A video game, much like a screenplay expressed in a film, also has elements of plot, theme, dialogue, mood, setting, pace and character. Spry Fox took the idea underlying Triple Town and expressed it with its own characters, its own setting, and more. These objective elements of expression are within the scope of Spry Fox’s copyright.

This is an important distinction that arguably hasn’t really been made before. The court seems to be saying that developers should be afforded more protection than simply against clones that don’t even bother to significantly change sprites/arts (i.e. like the Tetris case). Instead, they may be given protection against elements that are more abstract, such as plot, theme and more. The concept of a protection for thematic elements would prove important for Spry Fox, as Sunstein further writes:

Comparing the descriptions and screen shots of the two games, the court found Spry Fox’s allegations “more than adequate” to highlight the objectively similar expression embodied in Yeti Town. In doing so, the court noted that the games share a similar object hierarchy (“Progressing from grass to bush to tree to hut is similar to progressing from sapling to tree to tent to cabin.”). More importantly, the court pointed to the similarities in the overall setting and theme of the games (“A snow field is not so different from a meadow, bears and yetis are both wild creatures . . .”).

Having found plausible substantial similarity between the expressive elements in Triple Town and the corresponding elements in Yeti Town, and citing numerous comments from game reviewers and bloggers on the games’ striking similarity, the court denied 6Waves’s motion to dismiss Spry Fox’s copyright claims.

As the Sunstein post mentions, this is really just the beginning of what will most likely be a lengthy battle. The court only ruled that Spry Fox’s case has enough merit to continue to the next phase of litigation. Still, the interpretation of elements such as plot and theme as being protected in games is a very interesting development, and, if adopted by other courts, has a chance of giving developers much more protection in their creative design elements than previously thought. Sunstein concludes with one possible reason for this shift in legal interpretation:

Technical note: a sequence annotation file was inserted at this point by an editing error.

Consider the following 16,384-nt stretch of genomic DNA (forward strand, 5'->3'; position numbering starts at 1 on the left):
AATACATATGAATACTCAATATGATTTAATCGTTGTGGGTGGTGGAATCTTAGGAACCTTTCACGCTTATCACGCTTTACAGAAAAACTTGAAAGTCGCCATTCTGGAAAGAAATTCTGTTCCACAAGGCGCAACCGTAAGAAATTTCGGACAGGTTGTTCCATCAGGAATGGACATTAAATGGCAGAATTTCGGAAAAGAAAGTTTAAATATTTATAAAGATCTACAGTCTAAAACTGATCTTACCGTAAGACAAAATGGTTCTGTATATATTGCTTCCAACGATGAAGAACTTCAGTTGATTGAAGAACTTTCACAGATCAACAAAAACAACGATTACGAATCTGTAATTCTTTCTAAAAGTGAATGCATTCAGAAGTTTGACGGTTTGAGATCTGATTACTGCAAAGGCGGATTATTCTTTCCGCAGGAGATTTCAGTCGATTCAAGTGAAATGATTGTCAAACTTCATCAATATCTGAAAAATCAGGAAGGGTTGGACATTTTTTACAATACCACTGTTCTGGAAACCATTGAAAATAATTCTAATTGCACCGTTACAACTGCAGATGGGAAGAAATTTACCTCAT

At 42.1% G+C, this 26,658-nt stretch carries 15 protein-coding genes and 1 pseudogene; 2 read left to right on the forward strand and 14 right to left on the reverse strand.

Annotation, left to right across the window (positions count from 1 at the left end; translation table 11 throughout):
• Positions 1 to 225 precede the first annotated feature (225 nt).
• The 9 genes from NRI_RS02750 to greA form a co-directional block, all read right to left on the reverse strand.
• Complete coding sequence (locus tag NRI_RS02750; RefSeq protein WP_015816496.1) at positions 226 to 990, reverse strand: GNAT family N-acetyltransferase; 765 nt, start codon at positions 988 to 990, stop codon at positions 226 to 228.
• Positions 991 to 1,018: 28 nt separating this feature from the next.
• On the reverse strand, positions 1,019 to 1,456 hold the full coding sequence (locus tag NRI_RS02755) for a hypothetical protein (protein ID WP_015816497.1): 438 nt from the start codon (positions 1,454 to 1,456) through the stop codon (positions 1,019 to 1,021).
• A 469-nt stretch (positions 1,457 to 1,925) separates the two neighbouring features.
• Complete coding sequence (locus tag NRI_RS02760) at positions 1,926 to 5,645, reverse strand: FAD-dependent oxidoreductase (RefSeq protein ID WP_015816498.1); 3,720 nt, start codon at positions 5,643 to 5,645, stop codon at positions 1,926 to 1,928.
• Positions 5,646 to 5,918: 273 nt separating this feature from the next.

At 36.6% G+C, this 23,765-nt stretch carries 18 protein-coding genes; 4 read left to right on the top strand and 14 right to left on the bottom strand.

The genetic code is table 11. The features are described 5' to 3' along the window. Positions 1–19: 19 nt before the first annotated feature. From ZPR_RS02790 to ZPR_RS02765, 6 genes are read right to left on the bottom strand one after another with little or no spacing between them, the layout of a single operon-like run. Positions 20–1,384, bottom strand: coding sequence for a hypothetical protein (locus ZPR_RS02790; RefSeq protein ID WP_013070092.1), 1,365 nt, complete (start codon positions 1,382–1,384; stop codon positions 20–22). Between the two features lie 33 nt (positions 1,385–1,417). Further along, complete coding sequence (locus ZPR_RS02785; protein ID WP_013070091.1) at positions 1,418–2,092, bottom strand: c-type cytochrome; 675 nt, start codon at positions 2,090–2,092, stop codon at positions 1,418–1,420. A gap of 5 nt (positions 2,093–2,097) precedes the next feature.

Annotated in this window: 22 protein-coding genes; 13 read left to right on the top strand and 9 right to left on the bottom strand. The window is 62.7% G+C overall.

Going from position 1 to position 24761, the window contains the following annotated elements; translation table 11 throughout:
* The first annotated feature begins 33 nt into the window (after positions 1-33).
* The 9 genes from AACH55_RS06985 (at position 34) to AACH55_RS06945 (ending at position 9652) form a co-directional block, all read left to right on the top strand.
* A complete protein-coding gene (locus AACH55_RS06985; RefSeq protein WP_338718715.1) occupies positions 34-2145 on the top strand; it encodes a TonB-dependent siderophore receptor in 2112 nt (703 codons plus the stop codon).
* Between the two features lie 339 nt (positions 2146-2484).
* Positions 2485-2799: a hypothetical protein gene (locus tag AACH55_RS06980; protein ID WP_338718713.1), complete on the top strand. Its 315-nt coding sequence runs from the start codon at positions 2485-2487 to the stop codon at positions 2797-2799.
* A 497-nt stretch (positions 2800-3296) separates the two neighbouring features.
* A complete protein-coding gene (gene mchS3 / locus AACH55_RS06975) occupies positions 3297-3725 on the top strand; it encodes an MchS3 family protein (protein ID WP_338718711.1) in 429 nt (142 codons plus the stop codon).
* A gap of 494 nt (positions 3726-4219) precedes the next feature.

Spry Fox also teaches that advances in technology may require us to rethink the idea/expression dichotomy as applied to video games. Many of the cases that 6Waves relied on date back to the 1980s and involved video games running on 8-bit home computers with 64k of RAM. Given the hardware constraints of the day and the limitations they imposed on video game developers trying to express their ideas, it is hardly surprising that the courts found most of the game elements at issue to fall on the (unprotectable) idea side of the idea/expression dichotomy.

Regardless, it looks like the battle against rampant cloning is heating up from a legal standpoint, with the possibility of legitimate legal recourse looking more likely for developers. Either way, we’re going to be very interested in the future proceedings in the Triple Town case, especially as we look towards the juggernaut EA v. Zynga case as that heads to court. Finally, feel free to visit Sunstein’s write-up on the entire decision, as there’s a lot more discussion on what the court decided.